Human Rights Groups, Women Legislators Angered by Federal Government's Decision Not to Take over Probe of Juarez Murders

SourceMex Economic News & Analysis on Mexico, April 30, 2003 | Go to article overview

Human Rights Groups, Women Legislators Angered by Federal Government's Decision Not to Take over Probe of Juarez Murders


The federal government has come under strong criticism for its decision not to assume control of the investigation of hundreds of murders of women in Ciudad Juarez, Chihuahua state, during the past 10 years. Authorities have documented 232 deaths since 1993, but some human rights activists and nongovernmental organizations say at least 300 young women have been killed in the past decade. In most cases, the victims were employees of maquiladora factories, store clerks, and middle- and secondary-school students.

The murders of women are the most evident sign of a surge in violent crime in Ciudad Juarez in recent years. The violence is blamed on the drug trade and on deteriorating economic conditions, which is most evident in the downturn in the maquiladora industry (see SourceMex, 2002-09-11).

State, local investigations fail to yield results

The Procuraduria de Chihuahua and Juarez law-enforcement agencies had been in charge of the investigations, with assistance from law-enforcement officials from the federal government, the US FBI, and the El Paso, Texas, police department. But state and local authorities have failed to make much headway in the investigations of the past 10 years.

Authorities have been so incompetent that at times they fabricated evidence and used torture to coerce confessions from a handful of bus drivers, said some local attorneys and other investigators.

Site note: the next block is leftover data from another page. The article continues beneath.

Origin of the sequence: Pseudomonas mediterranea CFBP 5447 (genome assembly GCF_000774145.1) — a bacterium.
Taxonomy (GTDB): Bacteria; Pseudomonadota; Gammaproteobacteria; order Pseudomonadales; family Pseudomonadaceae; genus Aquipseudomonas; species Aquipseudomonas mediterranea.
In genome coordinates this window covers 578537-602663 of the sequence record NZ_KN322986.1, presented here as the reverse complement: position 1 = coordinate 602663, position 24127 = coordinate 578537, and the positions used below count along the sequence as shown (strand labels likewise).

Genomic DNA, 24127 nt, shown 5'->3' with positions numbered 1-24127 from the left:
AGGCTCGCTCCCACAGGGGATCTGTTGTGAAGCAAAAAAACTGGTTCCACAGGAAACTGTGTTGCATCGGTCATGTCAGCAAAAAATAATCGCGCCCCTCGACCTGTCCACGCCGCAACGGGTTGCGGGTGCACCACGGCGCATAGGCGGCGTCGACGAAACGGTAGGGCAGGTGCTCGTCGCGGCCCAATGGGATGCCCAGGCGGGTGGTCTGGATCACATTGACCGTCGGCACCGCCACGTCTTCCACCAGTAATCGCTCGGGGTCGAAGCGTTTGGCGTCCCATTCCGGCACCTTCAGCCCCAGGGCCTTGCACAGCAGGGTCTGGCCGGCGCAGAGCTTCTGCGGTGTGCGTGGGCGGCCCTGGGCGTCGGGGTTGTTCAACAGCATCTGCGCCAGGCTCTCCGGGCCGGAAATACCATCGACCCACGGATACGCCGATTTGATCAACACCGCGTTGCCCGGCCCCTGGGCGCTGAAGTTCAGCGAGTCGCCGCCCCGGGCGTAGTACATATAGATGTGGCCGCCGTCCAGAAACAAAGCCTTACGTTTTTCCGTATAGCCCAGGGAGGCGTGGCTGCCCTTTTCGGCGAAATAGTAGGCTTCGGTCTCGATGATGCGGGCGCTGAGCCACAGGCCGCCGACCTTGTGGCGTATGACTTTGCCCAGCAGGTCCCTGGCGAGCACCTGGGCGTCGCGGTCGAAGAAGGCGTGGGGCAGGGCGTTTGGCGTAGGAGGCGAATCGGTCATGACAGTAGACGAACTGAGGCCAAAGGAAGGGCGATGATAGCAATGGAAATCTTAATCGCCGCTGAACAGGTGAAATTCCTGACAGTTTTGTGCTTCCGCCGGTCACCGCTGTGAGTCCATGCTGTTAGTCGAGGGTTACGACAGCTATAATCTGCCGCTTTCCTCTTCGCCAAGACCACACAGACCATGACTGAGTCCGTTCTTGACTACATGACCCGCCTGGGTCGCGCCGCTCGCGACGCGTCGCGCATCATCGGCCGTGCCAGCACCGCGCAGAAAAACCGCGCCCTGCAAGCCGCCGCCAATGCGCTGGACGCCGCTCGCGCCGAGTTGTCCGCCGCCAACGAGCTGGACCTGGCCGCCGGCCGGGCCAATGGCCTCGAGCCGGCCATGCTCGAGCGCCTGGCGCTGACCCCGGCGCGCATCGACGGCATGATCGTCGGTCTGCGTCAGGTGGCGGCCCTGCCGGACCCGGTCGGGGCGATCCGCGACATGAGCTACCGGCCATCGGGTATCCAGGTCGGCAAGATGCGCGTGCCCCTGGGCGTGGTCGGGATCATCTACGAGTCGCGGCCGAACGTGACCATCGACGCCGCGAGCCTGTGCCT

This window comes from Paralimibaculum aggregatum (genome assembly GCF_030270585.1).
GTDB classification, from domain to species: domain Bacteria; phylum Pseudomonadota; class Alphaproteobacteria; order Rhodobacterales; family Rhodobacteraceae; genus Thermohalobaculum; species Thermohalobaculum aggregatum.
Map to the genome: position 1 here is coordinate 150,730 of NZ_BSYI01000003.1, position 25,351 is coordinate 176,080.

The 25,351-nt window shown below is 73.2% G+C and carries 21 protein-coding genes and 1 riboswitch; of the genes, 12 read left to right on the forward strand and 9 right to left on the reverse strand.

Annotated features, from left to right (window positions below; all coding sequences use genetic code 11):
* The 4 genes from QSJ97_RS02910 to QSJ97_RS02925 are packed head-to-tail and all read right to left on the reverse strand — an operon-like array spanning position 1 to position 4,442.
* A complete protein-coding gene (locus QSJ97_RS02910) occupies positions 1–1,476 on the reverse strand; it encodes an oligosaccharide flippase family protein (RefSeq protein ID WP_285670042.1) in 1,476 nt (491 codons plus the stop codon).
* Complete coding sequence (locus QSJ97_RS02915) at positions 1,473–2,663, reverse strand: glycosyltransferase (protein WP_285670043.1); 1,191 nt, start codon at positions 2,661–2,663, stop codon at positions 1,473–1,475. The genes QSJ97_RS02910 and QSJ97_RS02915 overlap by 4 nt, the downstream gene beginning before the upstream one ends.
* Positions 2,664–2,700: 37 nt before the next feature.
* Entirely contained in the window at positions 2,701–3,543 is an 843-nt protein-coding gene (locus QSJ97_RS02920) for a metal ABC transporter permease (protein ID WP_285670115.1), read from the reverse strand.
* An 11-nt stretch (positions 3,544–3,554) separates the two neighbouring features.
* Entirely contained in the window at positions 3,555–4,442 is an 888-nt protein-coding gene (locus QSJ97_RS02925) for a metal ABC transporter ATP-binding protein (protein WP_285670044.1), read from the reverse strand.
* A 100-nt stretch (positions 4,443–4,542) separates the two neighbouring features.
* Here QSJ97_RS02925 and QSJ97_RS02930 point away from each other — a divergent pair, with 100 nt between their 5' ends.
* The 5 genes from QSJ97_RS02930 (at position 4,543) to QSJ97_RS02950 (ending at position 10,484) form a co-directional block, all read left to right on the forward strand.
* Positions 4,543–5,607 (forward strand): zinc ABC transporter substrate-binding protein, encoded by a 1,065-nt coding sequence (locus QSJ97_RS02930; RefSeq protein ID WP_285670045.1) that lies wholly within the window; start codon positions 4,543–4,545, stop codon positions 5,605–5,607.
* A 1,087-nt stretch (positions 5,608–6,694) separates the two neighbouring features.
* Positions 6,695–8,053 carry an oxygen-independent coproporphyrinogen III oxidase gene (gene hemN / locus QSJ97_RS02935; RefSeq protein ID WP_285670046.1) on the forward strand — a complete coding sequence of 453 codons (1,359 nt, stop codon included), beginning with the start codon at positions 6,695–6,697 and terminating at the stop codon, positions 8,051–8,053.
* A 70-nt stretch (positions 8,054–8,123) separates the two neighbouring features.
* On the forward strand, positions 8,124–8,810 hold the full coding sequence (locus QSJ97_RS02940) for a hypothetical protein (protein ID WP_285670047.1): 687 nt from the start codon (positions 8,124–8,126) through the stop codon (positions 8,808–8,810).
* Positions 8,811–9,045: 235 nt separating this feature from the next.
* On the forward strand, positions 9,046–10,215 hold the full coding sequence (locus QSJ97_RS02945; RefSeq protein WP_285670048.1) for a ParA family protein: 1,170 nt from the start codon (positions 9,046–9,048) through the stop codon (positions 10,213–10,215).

"There is not a shred of physical evidence linking these men to the killings," said a Chihuahua state official who was leading the forensic investigation. He made the statements shortly after resigning from the case.

The lack of progress in the investigations led human rights organizations and federal legislators to ask the Procuraduria General de la Republica (PGR) to assume full control of the case.

After an extended review, the PGR determined there was insufficient evidence of a criminal conspiracy under the Ley Federal de la Delincuencia to warrant a transfer of the investigation to federal authorities.

Ironically, the PGR's decision to remain at the margins of the case is based on the inability of Chihuahua state officials to prove that a gang of criminals and bus drivers were responsible for at least 30 of the murders.

"The PGR has the legal, political, and ethical obligation to assume control of this case," said Sen. Dulce Maria Sauri of the former governing Partido Revolucionario Institucional (PRI).

Sauri disputed Attorney General Rafael Macedo de la Concha's argument that the case does not meet the conditions of the Ley Federal de Delincuencia because she said all the deaths had similar characteristics.

In late April, the Senate approved a resolution introduced by Sauri to summon Macedo to testify before the Senate at the beginning of the next ordinary session on May 21.

The human rights community, including several international organizations, has long criticized federal authorities for remaining on the sidelines in this case. "When a problem becomes as large as this one, it is necessary for federal authorities to intervene," said Marta Altoaguirre Maldonado, who is the special rapporteur on women's rights for the Inter-American Commission on Human Rights (IACHR). …

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